• Low DCAD: To maintain the calcium balance that will support the high levels of milk production, the parathyroid hormone (PTH) needs to activate the body to increase the absorption of calcium in the intestine to release calcium stored in the bones (osteoclasis) and decrease calcium excretion at the kidney level. Feeding a peripartum ration with low or negative dietary cation-anion difference (DCAD) implies feeding a diet with a low or negative relation between the following ions [(sodium + potassium) – (chlorine + sulphur)].

    A lower or a negative DCAD results in an increased sensitivity of the tissues to PTH and a more efficient response by the cow to a situation of low blood calcium. Because of a high content of potassium in our soils, forages have to be selected carefully and the ration adequately balanced for these factors in dry cow diets. Anion supplements to reduce dietary DCAD may need to be used based on the farm’s inventory of feeds.

Concluding remarks

  • Intake. From a nutritional standpoint, the first key management factor to support the immune system is to ensure the fresh cow is consuming feed. Intake is the first compromising factor diminishing energy intakes. Propionate from the rumen contributes 50% to 60% to net glucose release by the liver during the transition period. Managing social stress, overcrowding, water consumption, locomotion problems and heat stress is very important to improve dry matter intakes.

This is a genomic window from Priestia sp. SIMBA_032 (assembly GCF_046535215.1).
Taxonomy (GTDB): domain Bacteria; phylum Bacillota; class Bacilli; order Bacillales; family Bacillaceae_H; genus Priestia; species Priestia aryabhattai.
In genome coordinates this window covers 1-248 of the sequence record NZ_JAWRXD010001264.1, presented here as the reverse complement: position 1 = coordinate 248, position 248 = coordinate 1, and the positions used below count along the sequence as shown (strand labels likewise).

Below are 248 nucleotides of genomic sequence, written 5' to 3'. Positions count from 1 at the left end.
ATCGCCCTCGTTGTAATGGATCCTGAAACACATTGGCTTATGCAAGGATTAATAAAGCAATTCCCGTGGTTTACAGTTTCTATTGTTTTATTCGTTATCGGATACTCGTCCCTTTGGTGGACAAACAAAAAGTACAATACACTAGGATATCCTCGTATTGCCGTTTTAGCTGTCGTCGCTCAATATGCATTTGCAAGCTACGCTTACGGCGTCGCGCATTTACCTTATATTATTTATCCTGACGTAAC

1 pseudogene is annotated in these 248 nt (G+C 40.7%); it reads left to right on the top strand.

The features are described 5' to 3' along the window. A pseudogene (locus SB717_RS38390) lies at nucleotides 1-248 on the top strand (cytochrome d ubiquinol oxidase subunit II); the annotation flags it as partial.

• Dry cow program. A custom-made dry cow program is recommended. Each farm has a particular setup and available feeds. Therefore, a well-balanced ration based on the specific farm conditions is required. It is recommended to supply sources of chelated trace minerals (zinc, manganese, copper and selenium) because they have higher absorption rates and documented improved transition period results and milk production.

  • Fortification. Fortified vitamin A and E programs and low-DCAD diets have been demonstrated to reduce health events during transition. Furthermore, substantial evidence shows bypass choline supplementation reduces fatty liver, promotes liver function and liver synthesis of glucose to support lactation and more milk production.

  • Nutrition advice. Discuss with your ruminant technical representative about dry cow feeding programs, custom-made premixes or supplements, management and fortification strategies.  end mark
Sylvia Borucki
  • Sylvia Borucki

  • Ruminant Nutritionist
  • New-Life Mills
  • Email Sylvia Borucki